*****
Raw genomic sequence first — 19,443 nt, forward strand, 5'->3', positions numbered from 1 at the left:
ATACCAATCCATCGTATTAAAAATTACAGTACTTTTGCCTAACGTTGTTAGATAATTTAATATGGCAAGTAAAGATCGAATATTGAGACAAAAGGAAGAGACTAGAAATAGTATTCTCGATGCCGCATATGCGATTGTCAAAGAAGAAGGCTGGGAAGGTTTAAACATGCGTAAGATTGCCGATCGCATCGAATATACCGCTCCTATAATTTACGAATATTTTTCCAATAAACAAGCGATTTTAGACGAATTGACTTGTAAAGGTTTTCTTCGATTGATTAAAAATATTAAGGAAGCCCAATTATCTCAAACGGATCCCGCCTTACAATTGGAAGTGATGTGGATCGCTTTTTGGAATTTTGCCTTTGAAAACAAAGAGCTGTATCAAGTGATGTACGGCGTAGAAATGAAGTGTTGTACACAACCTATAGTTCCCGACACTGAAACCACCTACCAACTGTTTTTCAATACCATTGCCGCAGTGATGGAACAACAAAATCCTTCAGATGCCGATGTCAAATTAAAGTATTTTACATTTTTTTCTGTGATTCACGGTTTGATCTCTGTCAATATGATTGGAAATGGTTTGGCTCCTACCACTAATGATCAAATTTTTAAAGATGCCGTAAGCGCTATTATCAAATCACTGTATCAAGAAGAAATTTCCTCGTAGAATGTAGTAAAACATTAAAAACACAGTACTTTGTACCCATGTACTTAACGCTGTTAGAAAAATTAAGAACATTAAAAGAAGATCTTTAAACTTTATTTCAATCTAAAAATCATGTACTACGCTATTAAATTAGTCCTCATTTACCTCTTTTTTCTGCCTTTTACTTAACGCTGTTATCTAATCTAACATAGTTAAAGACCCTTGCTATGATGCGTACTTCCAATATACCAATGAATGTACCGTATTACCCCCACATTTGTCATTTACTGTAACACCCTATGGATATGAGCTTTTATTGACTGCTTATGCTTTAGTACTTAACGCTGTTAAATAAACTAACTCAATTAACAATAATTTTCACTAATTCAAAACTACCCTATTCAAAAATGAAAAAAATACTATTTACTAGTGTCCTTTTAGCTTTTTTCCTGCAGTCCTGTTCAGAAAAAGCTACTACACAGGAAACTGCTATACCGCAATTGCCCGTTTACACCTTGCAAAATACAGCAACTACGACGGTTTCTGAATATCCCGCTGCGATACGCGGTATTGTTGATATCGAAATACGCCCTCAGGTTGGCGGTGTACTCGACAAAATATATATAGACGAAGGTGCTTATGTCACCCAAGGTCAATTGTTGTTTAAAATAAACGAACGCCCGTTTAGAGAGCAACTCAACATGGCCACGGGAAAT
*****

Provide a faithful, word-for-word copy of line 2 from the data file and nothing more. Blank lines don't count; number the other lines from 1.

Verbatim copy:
ATACCAATCCATCGTATTAAAAATTACAGTACTTTTGCCTAACGTTGTTAGATAATTTAATATGGCAAGTAAAGATCGAATATTGAGACAAAAGGAAGAGACTAGAAATAGTATTCTCGATGCCGCATATGCGATTGTCAAAGAAGAAGGCTGGGAAGGTTTAAACATGCGTAAGATTGCCGATCGCATCGAATATACCGCTCCTATAATTTACGAATATTTTTCCAATAAACAAGCGATTTTAGACGAATTGACTTGTAAAGGTTTTCTTCGATTGATTAAAAATATTAAGGAAGCCCAATTATCTCAAACGGATCCCGCCTTACAATTGGAAGTGATGTGGATCGCTTTTTGGAATTTTGCCTTTGAAAACAAAGAGCTGTATCAAGTGATGTACGGCGTAGAAATGAAGTGTTGTACACAACCTATAGTTCCCGACACTGAAACCACCTACCAACTGTTTTTCAATACCATTGCCGCAGTGATGGAACAACAAAATCCTTCAGATGCCGATGTCAAATTAAAGTATTTTACATTTTTTTCTGTGATTCACGGTTTGATCTCTGTCAATATGATTGGAAATGGTTTGGCTCCTACCACTAATGATCAAATTTTTAAAGATGCCGTAAGCGCTATTATCAAATCACTGTATCAAGAAGAAATTTCCTCGTAGAATGTAGTAAAACATTAAAAACACAGTACTTTGTACCCATGTACTTAACGCTGTTAGAAAAATTAAGAACATTAAAAGAAGATCTTTAAACTTTATTTCAATCTAAAAATCATGTACTACGCTATTAAATTAGTCCTCATTTACCTCTTTTTTCTGCCTTTTACTTAACGCTGTTATCTAATCTAACATAGTTAAAGACCCTTGCTATGATGCGTACTTCCAATATACCAATGAATGTACCGTATTACCCCCACATTTGTCATTTACTGTAACACCCTATGGATATGAGCTTTTATTGACTGCTTATGCTTTAGTACTTAACGCTGTTAAATAAACTAACTCAATTAACAATAATTTTCACTAATTCAAAACTACCCTATTCAAAAATGAAAAAAATACTATTTACTAGTGTCCTTTTAGCTTTTTTCCTGCAGTCCTGTTCAGAAAAAGCTACTACACAGGAAACTGCTATACCGCAATTGCCCGTTTACACCTTGCAAAATACAGCAACTACGACGGTTTCTGAATATCCCGCTGCGATACGCGGTATTGTTGATATCGAAATACGCCCTCAGGTTGGCGGTGTACTCGACAAAATATATATAGACGAAGGTGCTTATGTCACCCAAGGTCAATTGTTGTTTAAAATAAACGAACGCCCGTTTAGAGAGCAACTCAACATGGCCACGGGAAAT